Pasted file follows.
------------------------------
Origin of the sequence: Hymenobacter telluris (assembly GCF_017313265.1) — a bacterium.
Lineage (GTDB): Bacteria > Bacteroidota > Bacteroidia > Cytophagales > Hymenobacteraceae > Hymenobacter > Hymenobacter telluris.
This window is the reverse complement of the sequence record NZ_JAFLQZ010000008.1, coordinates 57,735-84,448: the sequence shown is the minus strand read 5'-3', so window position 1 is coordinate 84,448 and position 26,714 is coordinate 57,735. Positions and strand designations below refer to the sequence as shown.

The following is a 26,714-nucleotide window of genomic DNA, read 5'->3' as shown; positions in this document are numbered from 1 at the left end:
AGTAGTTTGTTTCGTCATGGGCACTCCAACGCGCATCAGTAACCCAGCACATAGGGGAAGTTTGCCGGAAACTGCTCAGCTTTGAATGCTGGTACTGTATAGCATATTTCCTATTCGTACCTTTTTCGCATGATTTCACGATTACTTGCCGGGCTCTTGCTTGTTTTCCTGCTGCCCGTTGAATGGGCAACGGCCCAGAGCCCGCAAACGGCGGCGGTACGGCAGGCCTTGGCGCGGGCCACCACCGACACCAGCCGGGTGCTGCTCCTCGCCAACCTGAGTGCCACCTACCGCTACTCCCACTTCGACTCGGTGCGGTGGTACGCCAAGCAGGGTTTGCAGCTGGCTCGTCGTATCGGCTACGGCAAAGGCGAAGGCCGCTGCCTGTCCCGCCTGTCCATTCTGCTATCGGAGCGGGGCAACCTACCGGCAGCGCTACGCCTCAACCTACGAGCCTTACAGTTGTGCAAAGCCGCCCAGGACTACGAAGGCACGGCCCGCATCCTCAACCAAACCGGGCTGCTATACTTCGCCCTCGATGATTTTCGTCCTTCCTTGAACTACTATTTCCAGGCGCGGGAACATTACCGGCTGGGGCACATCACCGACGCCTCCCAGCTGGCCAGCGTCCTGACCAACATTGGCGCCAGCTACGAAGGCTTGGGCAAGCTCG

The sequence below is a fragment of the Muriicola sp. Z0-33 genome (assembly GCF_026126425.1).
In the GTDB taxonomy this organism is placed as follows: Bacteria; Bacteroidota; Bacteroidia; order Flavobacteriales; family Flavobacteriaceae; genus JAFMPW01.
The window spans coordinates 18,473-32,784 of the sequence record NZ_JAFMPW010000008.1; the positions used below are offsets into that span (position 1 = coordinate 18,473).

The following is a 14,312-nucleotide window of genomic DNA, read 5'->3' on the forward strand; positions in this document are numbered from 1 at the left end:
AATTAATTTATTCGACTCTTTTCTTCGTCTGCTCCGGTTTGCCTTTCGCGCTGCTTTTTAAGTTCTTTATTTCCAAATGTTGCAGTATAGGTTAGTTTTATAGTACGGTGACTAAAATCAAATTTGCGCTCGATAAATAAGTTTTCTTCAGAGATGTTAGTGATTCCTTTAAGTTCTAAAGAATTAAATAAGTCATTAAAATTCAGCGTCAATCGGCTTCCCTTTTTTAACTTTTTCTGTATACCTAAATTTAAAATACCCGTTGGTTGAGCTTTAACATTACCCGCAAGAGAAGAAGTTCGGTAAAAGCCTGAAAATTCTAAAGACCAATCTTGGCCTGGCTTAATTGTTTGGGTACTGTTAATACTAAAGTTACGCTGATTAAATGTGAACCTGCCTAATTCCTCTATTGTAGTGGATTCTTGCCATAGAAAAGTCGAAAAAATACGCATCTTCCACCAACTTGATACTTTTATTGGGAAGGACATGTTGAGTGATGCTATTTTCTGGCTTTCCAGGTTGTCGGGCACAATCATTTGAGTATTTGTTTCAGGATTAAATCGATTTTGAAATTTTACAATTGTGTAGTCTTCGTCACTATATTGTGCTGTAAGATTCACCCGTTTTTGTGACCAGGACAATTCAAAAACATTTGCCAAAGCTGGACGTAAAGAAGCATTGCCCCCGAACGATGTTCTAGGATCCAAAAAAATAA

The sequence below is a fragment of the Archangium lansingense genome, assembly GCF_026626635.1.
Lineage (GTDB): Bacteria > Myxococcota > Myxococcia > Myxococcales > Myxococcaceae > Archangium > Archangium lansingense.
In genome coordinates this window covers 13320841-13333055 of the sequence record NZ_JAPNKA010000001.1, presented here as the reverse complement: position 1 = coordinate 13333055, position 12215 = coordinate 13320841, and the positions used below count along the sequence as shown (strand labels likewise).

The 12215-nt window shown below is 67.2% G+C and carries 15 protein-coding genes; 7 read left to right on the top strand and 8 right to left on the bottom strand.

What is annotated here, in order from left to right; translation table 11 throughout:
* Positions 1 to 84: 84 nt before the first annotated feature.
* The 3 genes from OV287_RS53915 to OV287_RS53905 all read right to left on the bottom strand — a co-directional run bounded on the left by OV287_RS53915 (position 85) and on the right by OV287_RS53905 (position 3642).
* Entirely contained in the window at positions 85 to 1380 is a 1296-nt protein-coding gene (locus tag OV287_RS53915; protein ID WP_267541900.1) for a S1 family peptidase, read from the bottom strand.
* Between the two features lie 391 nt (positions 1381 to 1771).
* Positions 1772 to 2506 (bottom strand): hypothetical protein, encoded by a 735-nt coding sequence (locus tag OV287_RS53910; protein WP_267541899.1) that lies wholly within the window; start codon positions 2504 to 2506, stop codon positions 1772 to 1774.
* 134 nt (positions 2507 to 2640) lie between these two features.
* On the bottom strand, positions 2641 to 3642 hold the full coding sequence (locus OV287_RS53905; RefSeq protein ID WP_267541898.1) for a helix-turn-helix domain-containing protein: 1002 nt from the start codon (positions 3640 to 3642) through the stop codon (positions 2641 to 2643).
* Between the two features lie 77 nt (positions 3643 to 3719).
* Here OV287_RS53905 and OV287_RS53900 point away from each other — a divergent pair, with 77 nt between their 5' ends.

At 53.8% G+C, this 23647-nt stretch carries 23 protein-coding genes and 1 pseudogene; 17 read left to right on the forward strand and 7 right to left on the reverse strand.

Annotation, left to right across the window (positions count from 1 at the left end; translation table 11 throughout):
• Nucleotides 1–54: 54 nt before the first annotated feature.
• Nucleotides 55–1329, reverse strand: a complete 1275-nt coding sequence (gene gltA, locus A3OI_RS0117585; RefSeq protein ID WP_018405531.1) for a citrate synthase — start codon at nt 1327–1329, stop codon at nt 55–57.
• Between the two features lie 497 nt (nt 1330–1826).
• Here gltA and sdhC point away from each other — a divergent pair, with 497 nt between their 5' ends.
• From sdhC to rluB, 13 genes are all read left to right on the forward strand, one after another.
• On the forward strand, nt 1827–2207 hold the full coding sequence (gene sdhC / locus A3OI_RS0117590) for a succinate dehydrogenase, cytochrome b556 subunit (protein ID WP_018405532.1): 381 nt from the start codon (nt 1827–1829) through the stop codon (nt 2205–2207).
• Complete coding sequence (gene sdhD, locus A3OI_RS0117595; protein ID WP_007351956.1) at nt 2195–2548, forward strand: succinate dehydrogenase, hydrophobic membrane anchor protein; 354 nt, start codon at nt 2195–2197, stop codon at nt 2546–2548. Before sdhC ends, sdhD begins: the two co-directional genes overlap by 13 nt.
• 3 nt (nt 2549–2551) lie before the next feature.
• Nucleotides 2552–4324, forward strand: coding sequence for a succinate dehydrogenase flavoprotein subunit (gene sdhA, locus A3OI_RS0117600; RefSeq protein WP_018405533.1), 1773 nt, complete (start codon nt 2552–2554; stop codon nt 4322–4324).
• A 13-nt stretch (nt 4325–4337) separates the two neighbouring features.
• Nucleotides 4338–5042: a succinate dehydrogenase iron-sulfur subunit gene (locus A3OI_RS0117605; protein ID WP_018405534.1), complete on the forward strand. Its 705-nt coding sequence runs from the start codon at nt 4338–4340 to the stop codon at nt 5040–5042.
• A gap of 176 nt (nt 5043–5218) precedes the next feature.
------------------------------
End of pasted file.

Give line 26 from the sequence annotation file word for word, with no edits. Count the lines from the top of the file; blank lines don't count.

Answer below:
Annotation, left to right across the window (positions count from 1 at the left end; translation table 11 throughout):